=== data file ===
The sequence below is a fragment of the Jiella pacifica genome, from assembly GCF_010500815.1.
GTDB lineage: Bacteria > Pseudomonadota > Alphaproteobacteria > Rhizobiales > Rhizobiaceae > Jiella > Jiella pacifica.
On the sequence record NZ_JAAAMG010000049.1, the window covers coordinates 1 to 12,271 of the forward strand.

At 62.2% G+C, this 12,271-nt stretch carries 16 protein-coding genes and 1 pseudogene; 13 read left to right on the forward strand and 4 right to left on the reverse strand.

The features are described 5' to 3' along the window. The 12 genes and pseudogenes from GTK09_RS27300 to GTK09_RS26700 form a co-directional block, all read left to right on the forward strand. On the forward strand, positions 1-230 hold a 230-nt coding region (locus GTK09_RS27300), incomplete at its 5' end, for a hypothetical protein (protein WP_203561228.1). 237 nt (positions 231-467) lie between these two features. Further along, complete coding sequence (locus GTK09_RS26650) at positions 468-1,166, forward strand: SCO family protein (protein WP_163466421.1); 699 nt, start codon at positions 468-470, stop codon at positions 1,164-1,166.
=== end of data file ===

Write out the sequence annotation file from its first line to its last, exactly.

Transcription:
The sequence below is a fragment of the Jiella pacifica genome, from assembly GCF_010500815.1.
GTDB lineage: Bacteria > Pseudomonadota > Alphaproteobacteria > Rhizobiales > Rhizobiaceae > Jiella > Jiella pacifica.
On the sequence record NZ_JAAAMG010000049.1, the window covers coordinates 1 to 12,271 of the forward strand.

At 62.2% G+C, this 12,271-nt stretch carries 16 protein-coding genes and 1 pseudogene; 13 read left to right on the forward strand and 4 right to left on the reverse strand.

The features are described 5' to 3' along the window. The 12 genes and pseudogenes from GTK09_RS27300 to GTK09_RS26700 form a co-directional block, all read left to right on the forward strand. On the forward strand, positions 1-230 hold a 230-nt coding region (locus GTK09_RS27300), incomplete at its 5' end, for a hypothetical protein (protein WP_203561228.1). 237 nt (positions 231-467) lie between these two features. Further along, complete coding sequence (locus GTK09_RS26650) at positions 468-1,166, forward strand: SCO family protein (protein WP_163466421.1); 699 nt, start codon at positions 468-470, stop codon at positions 1,164-1,166.